Clin Infect Dis. 2013 Nov 27. [Epub ahead of print]
Department of Epidemiology, Harvard School of Public Health, Boston, Massachusetts.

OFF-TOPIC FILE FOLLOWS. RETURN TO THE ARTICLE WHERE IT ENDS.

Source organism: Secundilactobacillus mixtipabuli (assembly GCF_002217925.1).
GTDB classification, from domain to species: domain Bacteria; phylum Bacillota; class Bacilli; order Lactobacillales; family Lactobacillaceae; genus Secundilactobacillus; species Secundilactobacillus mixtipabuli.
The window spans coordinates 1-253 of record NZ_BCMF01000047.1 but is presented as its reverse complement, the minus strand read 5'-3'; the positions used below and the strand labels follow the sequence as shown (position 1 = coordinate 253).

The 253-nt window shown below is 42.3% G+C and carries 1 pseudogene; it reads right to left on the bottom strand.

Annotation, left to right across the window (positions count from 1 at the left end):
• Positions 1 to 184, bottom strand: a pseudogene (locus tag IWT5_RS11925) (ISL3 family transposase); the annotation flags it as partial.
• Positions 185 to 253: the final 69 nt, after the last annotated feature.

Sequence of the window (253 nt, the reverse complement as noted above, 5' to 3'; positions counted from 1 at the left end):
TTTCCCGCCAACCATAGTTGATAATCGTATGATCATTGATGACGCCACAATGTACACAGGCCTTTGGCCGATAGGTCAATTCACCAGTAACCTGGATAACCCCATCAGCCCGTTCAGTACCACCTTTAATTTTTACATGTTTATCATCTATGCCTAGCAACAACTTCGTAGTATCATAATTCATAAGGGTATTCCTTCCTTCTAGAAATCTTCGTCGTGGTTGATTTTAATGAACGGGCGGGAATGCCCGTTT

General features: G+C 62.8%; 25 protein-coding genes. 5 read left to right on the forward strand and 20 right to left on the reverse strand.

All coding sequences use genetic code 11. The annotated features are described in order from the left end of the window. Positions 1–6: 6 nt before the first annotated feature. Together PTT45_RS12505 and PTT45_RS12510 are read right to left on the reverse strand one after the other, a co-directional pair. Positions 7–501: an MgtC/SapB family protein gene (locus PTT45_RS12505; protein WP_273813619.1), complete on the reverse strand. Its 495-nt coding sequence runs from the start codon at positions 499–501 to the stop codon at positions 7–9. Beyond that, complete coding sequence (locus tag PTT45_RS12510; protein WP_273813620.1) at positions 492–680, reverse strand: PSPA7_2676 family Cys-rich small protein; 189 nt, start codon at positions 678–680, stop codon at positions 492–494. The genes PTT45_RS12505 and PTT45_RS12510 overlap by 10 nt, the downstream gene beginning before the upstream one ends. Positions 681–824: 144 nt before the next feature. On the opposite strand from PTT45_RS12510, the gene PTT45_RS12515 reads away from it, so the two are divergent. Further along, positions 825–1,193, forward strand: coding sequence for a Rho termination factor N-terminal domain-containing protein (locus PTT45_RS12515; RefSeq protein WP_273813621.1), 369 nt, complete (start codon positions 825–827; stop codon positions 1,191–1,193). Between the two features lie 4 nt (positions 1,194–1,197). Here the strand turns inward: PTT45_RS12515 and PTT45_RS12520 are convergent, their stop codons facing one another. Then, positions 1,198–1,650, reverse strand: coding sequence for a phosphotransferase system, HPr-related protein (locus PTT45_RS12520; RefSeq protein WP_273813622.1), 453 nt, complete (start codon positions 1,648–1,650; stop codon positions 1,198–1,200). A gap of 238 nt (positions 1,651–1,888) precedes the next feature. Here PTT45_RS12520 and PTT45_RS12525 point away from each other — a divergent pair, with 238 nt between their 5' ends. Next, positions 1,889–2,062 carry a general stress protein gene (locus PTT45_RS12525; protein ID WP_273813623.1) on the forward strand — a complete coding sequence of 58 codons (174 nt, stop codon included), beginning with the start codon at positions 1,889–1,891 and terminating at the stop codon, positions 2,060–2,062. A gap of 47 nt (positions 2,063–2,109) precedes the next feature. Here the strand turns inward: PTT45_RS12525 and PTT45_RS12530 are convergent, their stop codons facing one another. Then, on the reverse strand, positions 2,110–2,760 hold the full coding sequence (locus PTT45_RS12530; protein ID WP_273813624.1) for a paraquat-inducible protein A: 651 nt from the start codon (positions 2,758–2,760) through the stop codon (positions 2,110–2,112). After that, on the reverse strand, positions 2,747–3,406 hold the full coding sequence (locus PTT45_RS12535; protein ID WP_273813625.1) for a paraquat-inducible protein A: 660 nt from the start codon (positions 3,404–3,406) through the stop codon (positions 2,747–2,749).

Background. HIV coinfection accelerates the rate of liver disease outcomes in individuals chronically infected with hepatitis C virus (HCV). It remains unclear to what degree combination antiretroviral therapy (ART) protects against HCV-associated liver failure. Methods. We evaluated 10,090 HIV/HCV-coinfected males from the Veterans Aging Cohort Study Virtual Cohort, who had not initiated ART at entry, for incident hepatic decompensation between 1996 and 2010. We defined ART initiation as the first pharmacy fill date of a qualifying antiretroviral regimen of ≥3 drugs from ≥2 classes. Hepatic decompensation was defined as the first occurrence of one hospital discharge diagnosis or two outpatient diagnoses for ascites, spontaneous bacterial peritonitis, or esophageal variceal hemorrhage. To account for potential confounding by indication, marginal structural models were used to estimate hazard ratios (HR) of hepatic decompensation, comparing initiation of ART to non-initiation. Results. We observed 645 hepatic decompensation events in 46,444 person-years of follow-up (incidence rate: 1.4 per 100 person-years). Coinfected patients who initiated ART had a significantly reduced rate of hepatic decompensation relative to non-initiators (HR=0.72, 95% CI: 0.54, 0.94). When we removed individuals with HIV RNA ≤400 copies/mL at baseline (assuming they may have received undocumented ART at entry), the hazard ratio became more pronounced (HR=0.59, 95% CI: 0.43, 0.82). Conclusions. Initiation of ART significantly reduced the rate of hepatic decompensation by 28-41% on average. These results suggest that ART should be administered to HIV/HCV-coinfected patients to lower the risk of end-stage liver disease.